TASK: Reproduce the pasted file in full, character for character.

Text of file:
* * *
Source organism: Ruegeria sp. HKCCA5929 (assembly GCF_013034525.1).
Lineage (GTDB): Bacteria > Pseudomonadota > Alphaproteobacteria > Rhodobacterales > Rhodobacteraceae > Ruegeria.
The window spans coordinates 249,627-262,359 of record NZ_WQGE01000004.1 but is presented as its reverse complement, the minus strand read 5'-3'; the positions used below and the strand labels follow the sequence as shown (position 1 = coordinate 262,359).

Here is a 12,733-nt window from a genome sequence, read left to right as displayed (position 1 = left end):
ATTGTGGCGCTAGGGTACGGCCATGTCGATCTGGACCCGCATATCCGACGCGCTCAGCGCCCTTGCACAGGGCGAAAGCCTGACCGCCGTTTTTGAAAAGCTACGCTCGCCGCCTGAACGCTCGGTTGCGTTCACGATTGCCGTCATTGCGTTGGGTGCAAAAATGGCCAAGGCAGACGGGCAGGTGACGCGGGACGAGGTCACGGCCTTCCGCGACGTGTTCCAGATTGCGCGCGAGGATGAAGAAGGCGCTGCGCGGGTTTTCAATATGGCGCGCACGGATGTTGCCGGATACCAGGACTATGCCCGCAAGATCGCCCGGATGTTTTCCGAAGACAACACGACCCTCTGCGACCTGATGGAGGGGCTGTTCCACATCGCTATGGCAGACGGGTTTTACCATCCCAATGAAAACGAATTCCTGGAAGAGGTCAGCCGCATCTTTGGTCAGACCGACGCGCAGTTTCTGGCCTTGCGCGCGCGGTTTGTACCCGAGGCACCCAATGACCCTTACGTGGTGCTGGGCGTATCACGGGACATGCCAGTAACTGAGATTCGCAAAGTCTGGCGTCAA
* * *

Source organism: Ruegeria sp. HKCCA5929 (assembly GCF_013034525.1).
Lineage (GTDB): Bacteria > Pseudomonadota > Alphaproteobacteria > Rhodobacterales > Rhodobacteraceae > Ruegeria.
The window spans coordinates 249,627-262,359 of record NZ_WQGE01000004.1 but is presented as its reverse complement, the minus strand read 5'-3'; the positions used below and the strand labels follow the sequence as shown (position 1 = coordinate 262,359).

Here is a 12,733-nt window from a genome sequence, read left to right as displayed (position 1 = left end):
ATTGTGGCGCTAGGGTACGGCCATGTCGATCTGGACCCGCATATCCGACGCGCTCAGCGCCCTTGCACAGGGCGAAAGCCTGACCGCCGTTTTTGAAAAGCTACGCTCGCCGCCTGAACGCTCGGTTGCGTTCACGATTGCCGTCATTGCGTTGGGTGCAAAAATGGCCAAGGCAGACGGGCAGGTGACGCGGGACGAGGTCACGGCCTTCCGCGACGTGTTCCAGATTGCGCGCGAGGATGAAGAAGGCGCTGCGCGGGTTTTCAATATGGCGCGCACGGATGTTGCCGGATACCAGGACTATGCCCGCAAGATCGCCCGGATGTTTTCCGAAGACAACACGACCCTCTGCGACCTGATGGAGGGGCTGTTCCACATCGCTATGGCAGACGGGTTTTACCATCCCAATGAAAACGAATTCCTGGAAGAGGTCAGCCGCATCTTTGGTCAGACCGACGCGCAGTTTCTGGCCTTGCGCGCGCGGTTTGTACCCGAGGCACCCAATGACCCTTACGTGGTGCTGGGCGTATCACGGGACATGCCAGTAACTGAGATTCGCAAAGTCTGGCGTCAA